Experience paying dividends for UWI in Red Stripe Premier League

first_imgUWI edges closer to a semi-final berth in their debut Red Stripe Premier League (RSPL) campaign, following a 2-0 win over champion, Arnett Gardens at the UWI Bowl yesterday. Inspired by their experienced team leaders in Girvon Brown upfront and Nicholas McMorris in defence, the newcomers took the lead through Brown, who tied his best tally of 12 goals for a season, when he netted a penalty after 23 minutes. They extended their lead five minutes into the second-half when McMorris assisted Anthony Greenland, after a brilliant counter attack led by the defender. Both players agreed the win was a big statement of their growth since the start of the season, when they went down 3-1 to the said Arnett team. Yesterday’s result also put them in pole position to advance to the last four. “It was a very important win. We have a couple of teams challenging us for that fourth spot so we need to keep winning. We have three games left and we are fourth. But it’s great to beat Arnett, they beat us bad in our introduction to the league so this is a promising turn around as we are not just here to participate, we are here to be a strong part of the league,” McMorris stated afterwards. Brown said: “This (win) was important. We want to get to the semi-final so it was important to come out and play good football and get the victory.” The former Boys’ Town defender, McMorris, is also pleased they are keeping clean sheets again, with the game against Arnett being the second straight after a 4-3 loss to Rivoli. “The Rivoli game was an anomaly. The field was very bad and soaked; we scored three goals and lost. But again we are keeping clean sheets and it shows the quality of the team and the defending.” He added: “Experience is always needed at the back and I am certainly one of the more experienced players in this team, so just keeping the team together as a unit, being able to read the game and do a lot of talking are the strong points I bring to the team.” Brown has put away all his five penalty attempts — among his 12 goals — and believes the expertise of the senior players in their ranks is making a massive difference. “You have experienced players like (Jamie) Robinson, (Kemar Flemming), McMorris and myself just coming through at the end of the season, so we are just working hard. The leading scorer is just three ahead and I want to get the leading scorer,” he said. UWI are fourth on 42 points, one more than Humble Lion, while Harbour View (39) and Boys’ Town are also in the race for a top four-spot. Yesterday’s Results UWI F C 2 Arnett 0 Humble Lion 2 Waterhouse 0 Boys’ Town 2 Harbour View 1 Reno FC 3 Tivoli Gardens FC 3 Rivoli FC 3 Cavalier 1 Today’s game 8:40 p.m. Montego Bay United vs Portmore United at Montego Bay Sports Complexlast_img read more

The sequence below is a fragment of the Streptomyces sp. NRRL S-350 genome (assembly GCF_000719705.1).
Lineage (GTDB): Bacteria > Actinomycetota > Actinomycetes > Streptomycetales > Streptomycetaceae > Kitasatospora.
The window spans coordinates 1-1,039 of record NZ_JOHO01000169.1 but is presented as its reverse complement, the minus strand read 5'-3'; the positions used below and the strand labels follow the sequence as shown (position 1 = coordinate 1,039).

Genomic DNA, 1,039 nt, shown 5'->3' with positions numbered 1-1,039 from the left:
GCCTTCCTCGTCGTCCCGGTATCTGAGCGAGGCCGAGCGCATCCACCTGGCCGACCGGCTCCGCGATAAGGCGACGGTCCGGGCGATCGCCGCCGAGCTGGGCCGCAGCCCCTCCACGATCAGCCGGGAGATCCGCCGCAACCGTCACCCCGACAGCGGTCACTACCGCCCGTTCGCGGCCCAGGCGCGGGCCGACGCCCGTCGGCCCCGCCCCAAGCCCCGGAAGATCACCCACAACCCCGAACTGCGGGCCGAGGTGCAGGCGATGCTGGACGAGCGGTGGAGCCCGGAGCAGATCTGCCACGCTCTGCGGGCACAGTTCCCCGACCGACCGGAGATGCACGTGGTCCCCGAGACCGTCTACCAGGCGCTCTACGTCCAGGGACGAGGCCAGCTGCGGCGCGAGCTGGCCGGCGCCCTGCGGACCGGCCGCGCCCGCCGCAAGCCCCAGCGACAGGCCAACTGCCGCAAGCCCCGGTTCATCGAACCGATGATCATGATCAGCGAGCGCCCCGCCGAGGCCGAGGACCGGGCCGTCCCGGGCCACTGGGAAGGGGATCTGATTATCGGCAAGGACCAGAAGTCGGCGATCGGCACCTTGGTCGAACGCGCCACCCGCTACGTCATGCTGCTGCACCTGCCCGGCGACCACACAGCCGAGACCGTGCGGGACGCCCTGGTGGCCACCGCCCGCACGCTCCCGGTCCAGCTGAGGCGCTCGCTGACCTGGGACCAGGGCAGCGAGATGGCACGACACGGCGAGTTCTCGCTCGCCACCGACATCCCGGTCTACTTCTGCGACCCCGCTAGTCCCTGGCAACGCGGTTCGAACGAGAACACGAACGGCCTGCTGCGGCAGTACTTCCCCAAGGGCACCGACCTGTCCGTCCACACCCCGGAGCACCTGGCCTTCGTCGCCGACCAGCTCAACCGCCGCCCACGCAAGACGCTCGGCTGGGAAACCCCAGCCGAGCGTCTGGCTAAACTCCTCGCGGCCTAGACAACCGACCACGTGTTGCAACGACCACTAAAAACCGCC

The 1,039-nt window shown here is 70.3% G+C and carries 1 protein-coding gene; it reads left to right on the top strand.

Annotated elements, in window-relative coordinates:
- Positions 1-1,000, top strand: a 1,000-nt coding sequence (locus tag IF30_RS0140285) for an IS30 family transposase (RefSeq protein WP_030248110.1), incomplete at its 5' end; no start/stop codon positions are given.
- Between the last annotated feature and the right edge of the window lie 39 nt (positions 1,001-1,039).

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Contract workers to be integrated into permanent public service – Harmon

first_imgPublic service CoI– report handed over to Opposition Leader, House Speaker Minister of State Joseph Harmon said Government is currently in the process of streamlining contract workers to fit them into the permanent structure of the public service.He was at the time speaking to journalists following the handing over of the final report of the investigation into the public service to Speaker of the National Assembly, Dr Barton Scotland.According to Harmon, Government has decided to go this route based on recommendations coming out of the recent Commission of Inquiry (CoI) into the Public Service.Harmon told journalists that more than 100 persons who were employed on a contractual basis are now part of the regular public service. According to him, Government is also working to ensure that no significant hiccups are experienced with the change.Just recently, chartered accounting firm Ram and McRae pointed out that too much strain was being placed on the public coffers with the employment of contracted workers. It made the significant finding following the delivery of this year’s national budget.The firm noted the Ministry of the Presidency’s increase in contract employees from 298 in 2015 to 505 in 2016, as well as an increase in the cost of wages and salaries for contract employees from $142 million to $798 million.Opposition Leader Bharrat Jagdeo receives a copy of the CoI report from Minister of State Joseph HarmonOpposition Leader Bharrat Jagdeo receives a copy of the CoI report from Minister of State Joseph HarmonThe firm pointed to the significant increases in the item which showed the allocation to the Office of the Prime Minister, with the cost of wages and salaries for contracted employees rising from $21 million to $82 million.It also addressed the Ministry of Public Infrastructure which saw an increase from $9 million to $51 million in a particular programme and $182 million to $533 million under its Public Works Programme.The firm had said that the practice was “not healthy” for the country and placed a strain on Article 38 of the Constitution which requires the public service to be free from political influence.Meanwhile, following discussions at Cabinet level on Tuesday, Minister of State Joseph Harmon on Wednesday presented copies of the final report of the Inquiry into the public service to House Speaker, Dr Barton Scotland and Opposition Leader Bharrat Jagdeo.Government in September 2015 established the three-member Commission to investigate, report on, and make recommendations on the role, functions, recruitment process, remuneration and conditions of service for public servants. The Commission was also expected to determine measures to improve the efficiency of the public service and have a detailed examination of how salaries and wages are determined and allocated.According to Harmon, Cabinet is now expected to consider the recommendations made by the Commission after which a pronouncement will be made.The Minister said copies of the report will also be delivered to the President of the Guyana Public Service Union, the Trade Union Congress and the Federation of Independent Trade Unions of Guyana.Minister Harmon on behalf of the Government of Guyana and President David Granger expressed gratitude to the Public Service CoI Commissioners. Considering the Terms of Reference set out by President Granger, Harmon said he believes an “excellent” job was done. Harmon also spoke of Government’s plans to establish the Public Service Staff College.“We’ve started to interview persons for the college and have identified the staff for the college – it’s just now a question of having the actual location and we’re working on that,” the Minister stated.The Public Service Staff College campus will be at Ogle, East Coast Demerara (ECD). It will commence operations when infrastructural works on the buildings are completed and all equipment acquired.According to Harmon, the Staff College is an important component of Government’s reform of the public service.last_img read more